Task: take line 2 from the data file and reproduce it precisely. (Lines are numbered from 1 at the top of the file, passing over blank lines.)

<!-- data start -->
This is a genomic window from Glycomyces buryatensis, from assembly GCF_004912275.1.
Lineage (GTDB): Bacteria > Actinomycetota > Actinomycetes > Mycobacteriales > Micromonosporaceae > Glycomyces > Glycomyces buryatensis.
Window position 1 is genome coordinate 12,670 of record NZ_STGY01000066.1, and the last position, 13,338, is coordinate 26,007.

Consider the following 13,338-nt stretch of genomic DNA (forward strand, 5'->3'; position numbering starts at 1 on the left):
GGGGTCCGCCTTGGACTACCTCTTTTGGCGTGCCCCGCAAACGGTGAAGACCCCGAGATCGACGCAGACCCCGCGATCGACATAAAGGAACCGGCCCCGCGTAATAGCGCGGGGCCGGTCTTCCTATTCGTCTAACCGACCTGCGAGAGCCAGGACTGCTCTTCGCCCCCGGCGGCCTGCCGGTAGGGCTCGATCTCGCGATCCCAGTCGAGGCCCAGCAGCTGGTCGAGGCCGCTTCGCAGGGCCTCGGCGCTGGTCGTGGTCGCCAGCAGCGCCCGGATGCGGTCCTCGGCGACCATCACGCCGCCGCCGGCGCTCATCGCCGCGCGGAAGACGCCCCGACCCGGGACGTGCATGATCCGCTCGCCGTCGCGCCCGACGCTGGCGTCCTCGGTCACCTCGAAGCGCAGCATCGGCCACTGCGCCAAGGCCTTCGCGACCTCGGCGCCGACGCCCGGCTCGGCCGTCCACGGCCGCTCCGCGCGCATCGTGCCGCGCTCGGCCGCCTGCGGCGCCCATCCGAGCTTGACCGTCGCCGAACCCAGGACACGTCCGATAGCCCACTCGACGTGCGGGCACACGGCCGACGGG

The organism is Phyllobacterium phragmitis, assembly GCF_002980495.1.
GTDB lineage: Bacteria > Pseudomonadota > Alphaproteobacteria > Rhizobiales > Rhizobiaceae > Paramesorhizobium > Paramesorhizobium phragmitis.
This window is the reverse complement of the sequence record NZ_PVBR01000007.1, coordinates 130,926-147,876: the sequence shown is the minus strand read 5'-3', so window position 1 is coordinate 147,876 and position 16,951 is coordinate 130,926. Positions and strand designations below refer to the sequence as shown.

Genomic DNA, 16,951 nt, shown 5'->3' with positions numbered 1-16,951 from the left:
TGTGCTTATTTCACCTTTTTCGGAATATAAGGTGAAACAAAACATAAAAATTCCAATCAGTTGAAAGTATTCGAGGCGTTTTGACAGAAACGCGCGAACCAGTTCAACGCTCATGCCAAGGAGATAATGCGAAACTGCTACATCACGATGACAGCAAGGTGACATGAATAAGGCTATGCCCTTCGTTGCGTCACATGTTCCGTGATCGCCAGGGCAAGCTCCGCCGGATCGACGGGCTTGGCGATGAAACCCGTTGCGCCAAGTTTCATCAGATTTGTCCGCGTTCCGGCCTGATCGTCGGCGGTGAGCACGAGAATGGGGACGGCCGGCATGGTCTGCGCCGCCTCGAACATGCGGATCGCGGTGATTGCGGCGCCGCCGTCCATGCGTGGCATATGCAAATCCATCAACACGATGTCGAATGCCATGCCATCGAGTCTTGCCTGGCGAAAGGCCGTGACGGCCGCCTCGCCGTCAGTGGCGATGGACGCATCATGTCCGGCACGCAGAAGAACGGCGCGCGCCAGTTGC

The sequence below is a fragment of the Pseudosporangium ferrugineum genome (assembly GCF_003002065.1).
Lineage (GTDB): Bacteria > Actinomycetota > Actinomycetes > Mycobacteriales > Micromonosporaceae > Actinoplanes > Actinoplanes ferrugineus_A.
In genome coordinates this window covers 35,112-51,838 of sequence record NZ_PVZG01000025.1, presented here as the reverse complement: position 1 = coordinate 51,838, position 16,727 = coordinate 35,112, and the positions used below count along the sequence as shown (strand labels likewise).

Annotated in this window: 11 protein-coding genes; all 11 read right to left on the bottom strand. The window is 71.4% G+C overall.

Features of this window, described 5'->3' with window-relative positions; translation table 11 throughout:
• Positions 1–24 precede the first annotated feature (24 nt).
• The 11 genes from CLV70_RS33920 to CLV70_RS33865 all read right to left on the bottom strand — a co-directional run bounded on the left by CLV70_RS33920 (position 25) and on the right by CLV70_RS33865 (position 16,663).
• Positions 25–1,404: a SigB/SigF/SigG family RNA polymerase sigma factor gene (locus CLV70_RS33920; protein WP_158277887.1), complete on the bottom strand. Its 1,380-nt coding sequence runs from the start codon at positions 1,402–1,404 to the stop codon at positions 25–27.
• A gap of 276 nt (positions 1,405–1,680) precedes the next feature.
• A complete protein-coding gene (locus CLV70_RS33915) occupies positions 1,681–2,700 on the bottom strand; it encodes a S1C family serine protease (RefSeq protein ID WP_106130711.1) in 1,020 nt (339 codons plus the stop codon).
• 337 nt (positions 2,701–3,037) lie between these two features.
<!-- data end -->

Lineage (GTDB): Bacteria > Actinomycetota > Actinomycetes > Mycobacteriales > Micromonosporaceae > Glycomyces > Glycomyces buryatensis.